When journalist Jordan Walker asks Lindsay Fleming for help investigating a puzzling death, the two feel a connection to each other that is stronger than anything they've ever known. With each new discovery, more questions arise about their mysterious telepathic bond--along with more danger.
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August 14, 2005
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Excerpt from Beyond Control by Rebecca York
THE LONG DRIVEWAY made a graceful curve, and Jordan Walker slowed his Mercedes sedan near a mound of tasteful white azaleas as he stared at the Tudor mansion that had been hidden until now by artfully placed stands of trees.
If he wasn't mistaken, the residence was a copy of a palace owned by the Prince of Wales.
He'd made excellent time on the two-hour drive up from D.C. Which was good, because he knew Leonard Hamilton gave extra points for punctuality. He also liked men who spoke frankly, delivered value for money, and had the guts to stand up to him.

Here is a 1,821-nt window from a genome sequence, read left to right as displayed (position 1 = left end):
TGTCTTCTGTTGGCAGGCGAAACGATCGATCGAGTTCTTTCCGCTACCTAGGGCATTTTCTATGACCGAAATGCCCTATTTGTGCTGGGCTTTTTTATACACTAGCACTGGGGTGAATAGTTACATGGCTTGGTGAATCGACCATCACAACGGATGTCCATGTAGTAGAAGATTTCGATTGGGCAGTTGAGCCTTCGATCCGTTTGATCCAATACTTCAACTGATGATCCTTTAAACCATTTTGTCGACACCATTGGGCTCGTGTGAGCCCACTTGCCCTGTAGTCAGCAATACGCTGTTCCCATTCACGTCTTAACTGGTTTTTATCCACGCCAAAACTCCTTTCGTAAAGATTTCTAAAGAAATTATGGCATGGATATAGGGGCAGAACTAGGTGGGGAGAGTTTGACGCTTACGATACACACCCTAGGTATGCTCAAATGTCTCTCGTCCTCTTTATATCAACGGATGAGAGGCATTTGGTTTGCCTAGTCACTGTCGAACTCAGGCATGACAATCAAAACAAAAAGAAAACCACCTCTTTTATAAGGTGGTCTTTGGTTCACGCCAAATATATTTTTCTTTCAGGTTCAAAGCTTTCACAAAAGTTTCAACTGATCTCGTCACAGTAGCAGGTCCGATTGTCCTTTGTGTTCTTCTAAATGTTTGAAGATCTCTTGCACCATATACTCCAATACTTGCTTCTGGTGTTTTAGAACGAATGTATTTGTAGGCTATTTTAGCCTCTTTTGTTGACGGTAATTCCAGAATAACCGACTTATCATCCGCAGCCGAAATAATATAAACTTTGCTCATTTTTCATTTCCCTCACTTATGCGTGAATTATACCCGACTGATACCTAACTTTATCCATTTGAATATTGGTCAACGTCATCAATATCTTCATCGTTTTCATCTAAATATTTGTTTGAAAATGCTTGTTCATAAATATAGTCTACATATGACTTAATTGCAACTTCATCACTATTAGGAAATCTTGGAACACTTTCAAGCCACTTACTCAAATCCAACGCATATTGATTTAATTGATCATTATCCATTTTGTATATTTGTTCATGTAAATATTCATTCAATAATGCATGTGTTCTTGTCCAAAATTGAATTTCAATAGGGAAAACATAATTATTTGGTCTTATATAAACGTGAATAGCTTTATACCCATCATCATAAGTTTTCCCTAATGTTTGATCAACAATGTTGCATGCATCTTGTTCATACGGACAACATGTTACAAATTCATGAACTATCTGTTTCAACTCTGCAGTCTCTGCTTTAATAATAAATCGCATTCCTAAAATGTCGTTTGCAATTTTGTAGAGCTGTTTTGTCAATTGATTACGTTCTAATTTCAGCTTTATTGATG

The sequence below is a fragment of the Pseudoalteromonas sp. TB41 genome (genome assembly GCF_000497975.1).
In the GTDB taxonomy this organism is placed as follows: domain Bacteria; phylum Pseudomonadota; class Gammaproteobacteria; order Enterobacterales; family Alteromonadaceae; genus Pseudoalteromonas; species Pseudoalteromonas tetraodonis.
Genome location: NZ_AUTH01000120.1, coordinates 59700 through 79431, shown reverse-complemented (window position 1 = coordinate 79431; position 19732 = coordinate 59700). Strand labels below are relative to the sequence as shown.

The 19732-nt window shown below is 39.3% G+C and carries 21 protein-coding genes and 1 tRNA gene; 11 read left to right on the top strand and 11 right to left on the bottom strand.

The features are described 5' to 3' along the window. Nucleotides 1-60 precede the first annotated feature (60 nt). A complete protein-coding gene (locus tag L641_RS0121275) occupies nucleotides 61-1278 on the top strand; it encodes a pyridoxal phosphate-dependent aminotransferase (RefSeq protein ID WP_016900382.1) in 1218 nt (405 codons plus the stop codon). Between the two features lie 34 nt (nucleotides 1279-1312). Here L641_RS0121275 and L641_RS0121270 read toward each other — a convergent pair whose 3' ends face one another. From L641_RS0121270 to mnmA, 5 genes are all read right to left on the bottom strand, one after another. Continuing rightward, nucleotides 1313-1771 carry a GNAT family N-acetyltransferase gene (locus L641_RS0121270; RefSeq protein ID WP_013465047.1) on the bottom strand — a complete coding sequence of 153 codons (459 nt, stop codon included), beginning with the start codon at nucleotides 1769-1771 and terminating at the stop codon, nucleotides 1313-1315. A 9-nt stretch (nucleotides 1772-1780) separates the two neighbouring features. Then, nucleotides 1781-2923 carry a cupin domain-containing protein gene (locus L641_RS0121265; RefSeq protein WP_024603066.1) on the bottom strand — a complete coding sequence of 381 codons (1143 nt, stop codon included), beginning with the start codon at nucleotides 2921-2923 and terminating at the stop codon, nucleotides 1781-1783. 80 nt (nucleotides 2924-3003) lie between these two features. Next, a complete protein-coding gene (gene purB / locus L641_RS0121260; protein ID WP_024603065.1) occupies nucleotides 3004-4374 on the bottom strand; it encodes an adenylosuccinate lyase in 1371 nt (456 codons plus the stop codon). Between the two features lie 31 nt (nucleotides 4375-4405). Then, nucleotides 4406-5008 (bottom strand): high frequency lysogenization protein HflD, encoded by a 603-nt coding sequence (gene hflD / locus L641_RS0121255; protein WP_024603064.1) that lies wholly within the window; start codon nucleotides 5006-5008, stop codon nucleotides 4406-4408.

Over the past several days Jordan had done considerable research on the billionaire. He knew his age? sixty-eight. His state of health poor. His passion for opera, his famous collection of American art, from Copley to Whistler to O'Keeffe. His fondness for orchids.
The background check was standard operating procedure for Jordan because he'd learned that preparation often meant the difference between success and failure.
But careful research was only part of what had earned him the Pulitzer Prize. He had something more: a facility for reading people for knowing when the subject of an interview was blowing smoke like a criminal defense lawyer with a guilty client.
The paving surface changed from concrete to cobblestones as Jordan reached the circular driveway in front of the house.
He parked, then stepped out beside a neatly mulched bed of white and yellow tulips, planted in careful rows like soldiers guarding the entrance.
The sun was bright. The air smelled as clean as his mom's fresh laundry drying on the line. And the security camera high on the wall tracked him as if it were a jungle predator.
After stretching the kinks out of his arms and legs, he climbed the three brick steps to the double-wide doors. Seconds after he rang the bell, a tall, thin man in a dark suit opened the right-hand door.
"Yes, sir. Come in. Mr. Hamilton will meet you in the conservatory," he said with a very upper-class British accent.
Jordan stepped into a vast foyer that would easily have swallowed the first floor of the modest house where he'd grown up.